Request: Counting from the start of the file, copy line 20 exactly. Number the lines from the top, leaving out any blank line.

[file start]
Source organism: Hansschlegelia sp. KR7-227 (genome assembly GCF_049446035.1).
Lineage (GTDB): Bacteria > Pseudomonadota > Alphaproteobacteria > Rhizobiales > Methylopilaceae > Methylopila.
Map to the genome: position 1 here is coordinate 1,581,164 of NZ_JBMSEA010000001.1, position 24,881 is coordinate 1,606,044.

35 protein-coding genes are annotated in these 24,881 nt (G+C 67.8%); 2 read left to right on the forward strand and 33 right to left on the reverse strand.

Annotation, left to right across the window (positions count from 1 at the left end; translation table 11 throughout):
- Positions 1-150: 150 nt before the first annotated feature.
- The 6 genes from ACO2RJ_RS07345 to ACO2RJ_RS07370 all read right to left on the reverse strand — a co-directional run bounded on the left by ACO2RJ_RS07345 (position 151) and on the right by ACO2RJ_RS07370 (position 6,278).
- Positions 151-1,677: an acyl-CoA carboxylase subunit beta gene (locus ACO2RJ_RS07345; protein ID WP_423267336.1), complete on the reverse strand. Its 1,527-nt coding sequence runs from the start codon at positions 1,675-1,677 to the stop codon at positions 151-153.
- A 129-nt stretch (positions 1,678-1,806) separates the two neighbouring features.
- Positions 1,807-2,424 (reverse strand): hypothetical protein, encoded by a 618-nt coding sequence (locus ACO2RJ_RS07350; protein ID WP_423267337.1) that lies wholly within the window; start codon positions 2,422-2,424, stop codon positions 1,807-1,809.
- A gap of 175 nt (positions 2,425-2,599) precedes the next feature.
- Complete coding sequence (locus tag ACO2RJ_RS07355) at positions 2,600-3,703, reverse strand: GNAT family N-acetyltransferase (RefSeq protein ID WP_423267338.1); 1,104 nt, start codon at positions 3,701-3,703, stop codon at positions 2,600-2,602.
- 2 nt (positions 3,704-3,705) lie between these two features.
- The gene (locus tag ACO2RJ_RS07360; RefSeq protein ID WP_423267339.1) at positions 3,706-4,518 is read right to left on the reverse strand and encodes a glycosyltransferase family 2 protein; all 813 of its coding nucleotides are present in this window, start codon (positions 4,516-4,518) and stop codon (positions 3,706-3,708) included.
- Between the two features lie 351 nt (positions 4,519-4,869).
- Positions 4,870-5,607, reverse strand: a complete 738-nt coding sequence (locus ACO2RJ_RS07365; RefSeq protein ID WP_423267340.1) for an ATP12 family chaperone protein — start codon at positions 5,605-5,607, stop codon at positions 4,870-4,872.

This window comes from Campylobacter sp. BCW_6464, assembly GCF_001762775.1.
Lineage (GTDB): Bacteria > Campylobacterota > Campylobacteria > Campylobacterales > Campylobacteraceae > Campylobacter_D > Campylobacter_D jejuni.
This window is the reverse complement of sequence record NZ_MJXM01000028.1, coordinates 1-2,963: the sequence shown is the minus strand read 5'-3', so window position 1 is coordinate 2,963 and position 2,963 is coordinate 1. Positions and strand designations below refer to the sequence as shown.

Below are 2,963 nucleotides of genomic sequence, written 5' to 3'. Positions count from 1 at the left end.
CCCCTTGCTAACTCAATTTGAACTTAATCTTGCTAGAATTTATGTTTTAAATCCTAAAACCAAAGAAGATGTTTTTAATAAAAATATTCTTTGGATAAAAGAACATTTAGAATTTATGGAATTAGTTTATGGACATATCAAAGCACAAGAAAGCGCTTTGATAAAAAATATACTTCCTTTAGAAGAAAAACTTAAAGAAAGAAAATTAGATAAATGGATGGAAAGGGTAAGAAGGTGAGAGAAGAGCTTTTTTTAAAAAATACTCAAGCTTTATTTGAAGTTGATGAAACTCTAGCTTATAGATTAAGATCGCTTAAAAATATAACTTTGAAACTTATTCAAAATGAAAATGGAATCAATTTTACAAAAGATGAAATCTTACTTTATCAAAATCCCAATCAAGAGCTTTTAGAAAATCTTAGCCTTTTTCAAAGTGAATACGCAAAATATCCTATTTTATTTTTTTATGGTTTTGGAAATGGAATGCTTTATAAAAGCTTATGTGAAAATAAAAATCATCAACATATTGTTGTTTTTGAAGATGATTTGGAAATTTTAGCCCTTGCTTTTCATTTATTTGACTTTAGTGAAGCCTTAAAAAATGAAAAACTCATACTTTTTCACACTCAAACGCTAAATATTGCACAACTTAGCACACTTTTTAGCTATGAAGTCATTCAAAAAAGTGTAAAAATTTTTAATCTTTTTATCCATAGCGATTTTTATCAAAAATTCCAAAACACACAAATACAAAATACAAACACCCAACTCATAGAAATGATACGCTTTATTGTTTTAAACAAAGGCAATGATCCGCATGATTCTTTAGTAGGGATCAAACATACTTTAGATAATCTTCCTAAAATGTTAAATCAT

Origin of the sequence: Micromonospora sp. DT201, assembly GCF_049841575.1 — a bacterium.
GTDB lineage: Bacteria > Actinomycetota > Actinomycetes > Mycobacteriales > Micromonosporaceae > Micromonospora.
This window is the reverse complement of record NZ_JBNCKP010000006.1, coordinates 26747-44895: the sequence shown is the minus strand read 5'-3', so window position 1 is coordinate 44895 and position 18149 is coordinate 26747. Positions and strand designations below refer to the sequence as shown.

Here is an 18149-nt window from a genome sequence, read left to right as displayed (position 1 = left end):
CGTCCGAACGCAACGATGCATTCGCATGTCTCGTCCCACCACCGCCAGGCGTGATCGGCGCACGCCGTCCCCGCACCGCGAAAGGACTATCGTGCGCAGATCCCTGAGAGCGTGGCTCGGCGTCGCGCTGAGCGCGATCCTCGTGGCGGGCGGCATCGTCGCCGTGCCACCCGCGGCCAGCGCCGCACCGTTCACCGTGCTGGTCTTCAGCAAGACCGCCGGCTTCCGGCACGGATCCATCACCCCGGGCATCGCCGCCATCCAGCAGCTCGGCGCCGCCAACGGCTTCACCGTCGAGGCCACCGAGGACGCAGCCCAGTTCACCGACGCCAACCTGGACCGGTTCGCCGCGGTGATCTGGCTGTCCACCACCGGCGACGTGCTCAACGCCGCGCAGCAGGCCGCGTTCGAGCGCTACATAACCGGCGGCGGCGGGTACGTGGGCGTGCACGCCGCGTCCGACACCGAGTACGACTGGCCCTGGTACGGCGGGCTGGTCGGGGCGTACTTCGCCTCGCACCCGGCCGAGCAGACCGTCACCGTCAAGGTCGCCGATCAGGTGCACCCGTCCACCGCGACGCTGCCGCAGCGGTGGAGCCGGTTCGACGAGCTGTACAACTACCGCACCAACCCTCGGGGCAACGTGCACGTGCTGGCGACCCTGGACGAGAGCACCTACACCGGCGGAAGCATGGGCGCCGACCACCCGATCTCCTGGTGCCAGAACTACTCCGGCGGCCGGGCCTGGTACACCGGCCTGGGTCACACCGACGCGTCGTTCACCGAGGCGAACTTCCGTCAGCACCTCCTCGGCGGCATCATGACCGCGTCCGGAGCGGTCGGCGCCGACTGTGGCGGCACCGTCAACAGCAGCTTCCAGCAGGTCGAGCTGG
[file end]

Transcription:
Below are 2,963 nucleotides of genomic sequence, written 5' to 3'. Positions count from 1 at the left end.